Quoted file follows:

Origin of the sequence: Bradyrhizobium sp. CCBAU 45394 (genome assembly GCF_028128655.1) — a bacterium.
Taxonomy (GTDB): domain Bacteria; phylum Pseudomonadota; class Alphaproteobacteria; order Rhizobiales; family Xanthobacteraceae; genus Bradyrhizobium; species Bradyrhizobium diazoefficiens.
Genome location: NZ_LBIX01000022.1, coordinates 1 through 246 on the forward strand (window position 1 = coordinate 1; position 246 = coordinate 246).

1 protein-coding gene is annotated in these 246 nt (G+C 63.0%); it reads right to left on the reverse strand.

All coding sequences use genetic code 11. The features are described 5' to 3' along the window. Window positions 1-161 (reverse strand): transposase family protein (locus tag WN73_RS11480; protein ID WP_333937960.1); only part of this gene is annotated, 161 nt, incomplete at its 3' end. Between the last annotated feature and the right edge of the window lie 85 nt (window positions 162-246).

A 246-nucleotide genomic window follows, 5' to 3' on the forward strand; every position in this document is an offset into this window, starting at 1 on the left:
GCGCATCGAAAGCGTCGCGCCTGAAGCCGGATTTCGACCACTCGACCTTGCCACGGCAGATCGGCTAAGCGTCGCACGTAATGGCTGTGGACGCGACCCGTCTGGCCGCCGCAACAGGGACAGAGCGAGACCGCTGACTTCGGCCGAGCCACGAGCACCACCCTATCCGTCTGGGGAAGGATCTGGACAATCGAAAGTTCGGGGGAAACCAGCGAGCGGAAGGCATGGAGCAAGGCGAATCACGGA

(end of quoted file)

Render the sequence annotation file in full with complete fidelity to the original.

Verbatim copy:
Origin of the sequence: Bradyrhizobium sp. CCBAU 45394 (genome assembly GCF_028128655.1) — a bacterium.
Taxonomy (GTDB): domain Bacteria; phylum Pseudomonadota; class Alphaproteobacteria; order Rhizobiales; family Xanthobacteraceae; genus Bradyrhizobium; species Bradyrhizobium diazoefficiens.
Genome location: NZ_LBIX01000022.1, coordinates 1 through 246 on the forward strand (window position 1 = coordinate 1; position 246 = coordinate 246).

1 protein-coding gene is annotated in these 246 nt (G+C 63.0%); it reads right to left on the reverse strand.

All coding sequences use genetic code 11. The features are described 5' to 3' along the window. Window positions 1-161 (reverse strand): transposase family protein (locus tag WN73_RS11480; protein ID WP_333937960.1); only part of this gene is annotated, 161 nt, incomplete at its 3' end. Between the last annotated feature and the right edge of the window lie 85 nt (window positions 162-246).

A 246-nucleotide genomic window follows, 5' to 3' on the forward strand; every position in this document is an offset into this window, starting at 1 on the left:
GCGCATCGAAAGCGTCGCGCCTGAAGCCGGATTTCGACCACTCGACCTTGCCACGGCAGATCGGCTAAGCGTCGCACGTAATGGCTGTGGACGCGACCCGTCTGGCCGCCGCAACAGGGACAGAGCGAGACCGCTGACTTCGGCCGAGCCACGAGCACCACCCTATCCGTCTGGGGAAGGATCTGGACAATCGAAAGTTCGGGGGAAACCAGCGAGCGGAAGGCATGGAGCAAGGCGAATCACGGA